5. Hearing Aid Specialist

Hearing aid specialists select and fit hearing aids for patients. They work directly with patients and conduct tests to evaluate equipment performance. In this job, you work for healthcare providers or personal care retailers. 

The following career data for hearing aid specialists shows why it is an attractive career for those without a degree.

  • Median salary: $59,020
  • Employment growth rate by 2032: 11% (this estimate is for audiologists, who refer patients to hearing aid specialists for fitting). 

There are two ways to enter this career. One is to complete an associate degree program, and the other is to find an apprenticeship with an organization approved by the International Hearing Society. 

6. Massage Therapist

Massage therapists use techniques to relieve pain, treat musculoskeletal conditions, and aid relaxation. In this career, you work one-on-one with patients or clients in a clinical or studio setting. Some therapists specialize in one technique, such as sports massage or shiatsu, while others can perform several techniques. 

Here is a look at the growth forecast and salary for this hands-on profession.  

  • Median salary: $49,860;
  • Employment growth rate by 2032: 18%.

Massage therapists undergo training in specialized programs and take licensing exams with their state massage therapy board to prove their knowledge before starting to work.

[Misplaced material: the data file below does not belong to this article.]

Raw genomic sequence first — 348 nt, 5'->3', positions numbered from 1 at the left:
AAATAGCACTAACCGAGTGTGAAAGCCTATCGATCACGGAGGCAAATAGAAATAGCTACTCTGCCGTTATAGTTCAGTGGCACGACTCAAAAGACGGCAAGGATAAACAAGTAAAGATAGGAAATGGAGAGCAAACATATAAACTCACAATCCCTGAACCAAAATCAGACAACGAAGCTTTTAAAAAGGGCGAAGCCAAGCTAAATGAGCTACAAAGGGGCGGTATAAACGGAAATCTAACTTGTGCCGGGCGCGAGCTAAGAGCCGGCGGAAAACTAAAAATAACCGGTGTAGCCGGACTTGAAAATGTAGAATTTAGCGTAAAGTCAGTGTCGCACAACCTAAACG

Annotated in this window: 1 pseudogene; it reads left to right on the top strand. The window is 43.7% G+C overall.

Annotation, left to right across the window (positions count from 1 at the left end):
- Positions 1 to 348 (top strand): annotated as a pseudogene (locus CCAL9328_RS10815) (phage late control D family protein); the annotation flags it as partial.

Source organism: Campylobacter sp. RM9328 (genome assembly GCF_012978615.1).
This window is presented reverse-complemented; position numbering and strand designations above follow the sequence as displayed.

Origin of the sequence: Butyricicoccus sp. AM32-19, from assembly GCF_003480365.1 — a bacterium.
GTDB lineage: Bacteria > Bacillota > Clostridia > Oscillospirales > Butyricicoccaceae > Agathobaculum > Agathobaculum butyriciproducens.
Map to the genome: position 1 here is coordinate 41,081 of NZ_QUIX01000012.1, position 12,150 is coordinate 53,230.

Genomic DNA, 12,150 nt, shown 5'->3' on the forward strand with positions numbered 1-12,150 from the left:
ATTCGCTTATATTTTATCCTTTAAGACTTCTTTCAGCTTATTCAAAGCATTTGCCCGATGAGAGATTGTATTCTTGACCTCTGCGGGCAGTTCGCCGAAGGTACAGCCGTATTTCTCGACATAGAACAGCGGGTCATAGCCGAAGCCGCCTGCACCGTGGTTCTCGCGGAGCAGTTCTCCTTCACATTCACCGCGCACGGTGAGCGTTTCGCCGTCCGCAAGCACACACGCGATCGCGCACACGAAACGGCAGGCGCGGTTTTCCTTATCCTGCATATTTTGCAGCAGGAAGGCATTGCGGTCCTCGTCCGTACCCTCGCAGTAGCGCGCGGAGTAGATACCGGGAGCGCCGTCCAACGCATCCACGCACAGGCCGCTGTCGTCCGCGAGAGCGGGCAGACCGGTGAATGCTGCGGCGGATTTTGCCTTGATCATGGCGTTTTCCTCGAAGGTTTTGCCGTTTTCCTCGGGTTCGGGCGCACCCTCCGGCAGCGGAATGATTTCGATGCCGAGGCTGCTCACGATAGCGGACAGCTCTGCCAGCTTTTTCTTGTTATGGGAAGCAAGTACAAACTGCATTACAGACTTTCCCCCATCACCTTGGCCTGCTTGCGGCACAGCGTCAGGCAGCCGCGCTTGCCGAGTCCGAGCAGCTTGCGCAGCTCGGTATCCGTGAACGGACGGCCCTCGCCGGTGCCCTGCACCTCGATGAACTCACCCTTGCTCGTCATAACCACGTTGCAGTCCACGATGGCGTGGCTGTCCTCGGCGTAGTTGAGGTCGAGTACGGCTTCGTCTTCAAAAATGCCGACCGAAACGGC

7. Electrician

Electricians specialize in wiring and electrical fixture installation and repair in residential, commercial, or industrial settings. Electricians diagnose problems, fix them, and read blueprints to properly place wiring and fixtures. 

The following job information helps explain why tradespeople are attracted to an electrician career path. 

  • Median salary: $60,240
  • Employment growth rate by 2032: 6%

Electricians undergo a four to five-year apprenticeship. The process may include classroom work at a trade school. Unions, professional associations, and trade organizations often offer apprenticeship opportunities. 

8. Plumber

Plumbers handle the installation, maintenance, and repairs of water and sewer systems. They install and repair piping, fixtures, and equipment in residential, commercial, and industrial buildings. 

Here is a look at salary and growth projections for plumbers. 

  • Median salary: $60,090;
  • Employment growth rate by 2032: 2%.

Like other tradespeople, plumbers can take vocational school courses before undergoing a four or five-year apprenticeship program. In most states, plumbers then pass an exam to work independently. 

9. Licensed Practical and Licensed Vocational Nurse

A Licensed Practical Nurse (LPN) or Licensed Vocational Nurse (LVN) provides direct healthcare services to patients. In this job, you record vital signs, dispense medication, handle basic treatments, and monitor patient's conditions. 

The following data demonstrates why this job is a desirable entry point into the healthcare industry.  

  • Median salary: $54,620
  • Employment growth rate by 2032: 5%

Even though this career is an entry point for nursing, it typically takes one year of study. LPNs need to pass the NCLEX-PN before receiving a license. LPNs often start working before pursuing an RN or other healthcare designation. 

10. Medical Records Technician

Medical records technicians create, maintain, and organize patient information for billing and providing information to caregivers. Technicians use Current Procedural Terminology (CPT) and International Classification of Diseases (ICD) codes to record diagnoses and treatments.